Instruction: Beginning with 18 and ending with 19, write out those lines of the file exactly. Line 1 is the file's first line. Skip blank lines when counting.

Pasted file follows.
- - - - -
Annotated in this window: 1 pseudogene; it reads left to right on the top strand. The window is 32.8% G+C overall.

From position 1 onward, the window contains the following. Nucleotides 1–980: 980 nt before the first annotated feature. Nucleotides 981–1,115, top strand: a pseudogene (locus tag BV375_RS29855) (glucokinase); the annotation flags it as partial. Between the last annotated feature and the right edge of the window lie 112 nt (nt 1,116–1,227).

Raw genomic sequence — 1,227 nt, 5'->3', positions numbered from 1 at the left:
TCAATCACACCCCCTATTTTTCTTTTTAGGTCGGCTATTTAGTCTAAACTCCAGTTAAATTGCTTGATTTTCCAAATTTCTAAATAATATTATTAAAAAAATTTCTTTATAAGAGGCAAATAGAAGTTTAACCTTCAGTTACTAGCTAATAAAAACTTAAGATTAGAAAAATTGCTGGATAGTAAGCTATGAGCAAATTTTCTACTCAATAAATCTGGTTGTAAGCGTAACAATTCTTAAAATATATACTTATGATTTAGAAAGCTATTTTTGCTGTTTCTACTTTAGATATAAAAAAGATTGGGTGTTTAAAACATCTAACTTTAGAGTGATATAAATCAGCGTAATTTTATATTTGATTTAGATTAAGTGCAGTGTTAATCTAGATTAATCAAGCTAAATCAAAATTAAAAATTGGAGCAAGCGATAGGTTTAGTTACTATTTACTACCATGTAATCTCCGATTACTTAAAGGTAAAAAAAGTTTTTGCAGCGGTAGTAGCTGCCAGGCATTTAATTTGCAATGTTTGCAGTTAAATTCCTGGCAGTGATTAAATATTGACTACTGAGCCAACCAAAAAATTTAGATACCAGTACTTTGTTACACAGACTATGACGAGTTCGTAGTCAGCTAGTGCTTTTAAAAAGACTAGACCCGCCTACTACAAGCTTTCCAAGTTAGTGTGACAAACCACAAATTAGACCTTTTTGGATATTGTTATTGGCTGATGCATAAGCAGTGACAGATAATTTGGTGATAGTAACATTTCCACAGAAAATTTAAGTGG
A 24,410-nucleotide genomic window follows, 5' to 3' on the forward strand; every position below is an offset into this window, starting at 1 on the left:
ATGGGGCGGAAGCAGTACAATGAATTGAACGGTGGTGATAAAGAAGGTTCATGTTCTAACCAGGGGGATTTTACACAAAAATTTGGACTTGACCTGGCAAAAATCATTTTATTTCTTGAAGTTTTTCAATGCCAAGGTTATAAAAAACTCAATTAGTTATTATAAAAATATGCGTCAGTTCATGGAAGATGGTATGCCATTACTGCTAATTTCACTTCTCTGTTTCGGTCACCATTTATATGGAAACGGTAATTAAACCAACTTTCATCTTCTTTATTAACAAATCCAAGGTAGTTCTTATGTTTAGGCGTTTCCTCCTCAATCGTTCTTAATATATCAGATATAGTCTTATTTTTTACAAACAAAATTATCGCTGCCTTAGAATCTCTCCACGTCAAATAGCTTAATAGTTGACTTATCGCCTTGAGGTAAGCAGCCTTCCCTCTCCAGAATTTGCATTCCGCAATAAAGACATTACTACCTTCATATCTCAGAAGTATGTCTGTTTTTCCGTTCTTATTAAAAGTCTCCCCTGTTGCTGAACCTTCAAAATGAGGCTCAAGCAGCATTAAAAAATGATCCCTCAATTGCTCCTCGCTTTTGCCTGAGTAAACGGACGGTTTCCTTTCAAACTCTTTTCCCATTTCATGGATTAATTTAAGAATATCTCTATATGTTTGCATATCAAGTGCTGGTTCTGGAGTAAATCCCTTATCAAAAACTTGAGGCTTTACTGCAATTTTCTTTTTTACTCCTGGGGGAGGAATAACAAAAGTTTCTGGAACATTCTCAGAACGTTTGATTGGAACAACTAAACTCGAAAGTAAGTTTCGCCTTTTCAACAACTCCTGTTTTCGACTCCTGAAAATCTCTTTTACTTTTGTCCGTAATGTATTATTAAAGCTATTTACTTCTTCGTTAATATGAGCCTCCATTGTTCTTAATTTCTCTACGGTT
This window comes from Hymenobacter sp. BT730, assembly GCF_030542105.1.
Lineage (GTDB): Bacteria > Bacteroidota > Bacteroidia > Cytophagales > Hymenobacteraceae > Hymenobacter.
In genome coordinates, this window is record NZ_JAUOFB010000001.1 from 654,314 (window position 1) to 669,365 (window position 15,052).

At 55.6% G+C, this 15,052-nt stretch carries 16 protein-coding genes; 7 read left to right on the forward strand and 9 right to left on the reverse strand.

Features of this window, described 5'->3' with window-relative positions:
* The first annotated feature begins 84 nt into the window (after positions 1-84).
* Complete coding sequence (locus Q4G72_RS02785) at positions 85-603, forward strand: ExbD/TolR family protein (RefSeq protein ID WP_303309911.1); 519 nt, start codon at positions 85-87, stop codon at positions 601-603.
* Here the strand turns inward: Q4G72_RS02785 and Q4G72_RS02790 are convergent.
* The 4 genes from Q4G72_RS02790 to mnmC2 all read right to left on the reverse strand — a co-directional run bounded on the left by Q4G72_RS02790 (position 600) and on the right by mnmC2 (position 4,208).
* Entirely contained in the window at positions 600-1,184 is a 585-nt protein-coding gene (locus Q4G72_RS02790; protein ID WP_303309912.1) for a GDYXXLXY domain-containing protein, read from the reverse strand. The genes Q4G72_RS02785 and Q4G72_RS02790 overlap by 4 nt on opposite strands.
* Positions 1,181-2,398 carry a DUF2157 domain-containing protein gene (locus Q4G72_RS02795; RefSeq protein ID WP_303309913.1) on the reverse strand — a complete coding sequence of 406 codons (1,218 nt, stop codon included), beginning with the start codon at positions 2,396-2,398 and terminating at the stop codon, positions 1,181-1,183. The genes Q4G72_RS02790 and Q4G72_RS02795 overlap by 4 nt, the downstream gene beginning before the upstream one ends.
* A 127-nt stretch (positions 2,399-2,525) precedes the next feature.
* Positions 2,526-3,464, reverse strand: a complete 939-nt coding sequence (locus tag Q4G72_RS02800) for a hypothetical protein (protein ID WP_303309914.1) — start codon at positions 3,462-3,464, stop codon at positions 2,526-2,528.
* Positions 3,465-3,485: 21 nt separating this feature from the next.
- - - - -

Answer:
* A 127-nt stretch (positions 2,399-2,525) precedes the next feature.
* Positions 2,526-3,464, reverse strand: a complete 939-nt coding sequence (locus tag Q4G72_RS02800) for a hypothetical protein (protein ID WP_303309914.1) — start codon at positions 3,462-3,464, stop codon at positions 2,526-2,528.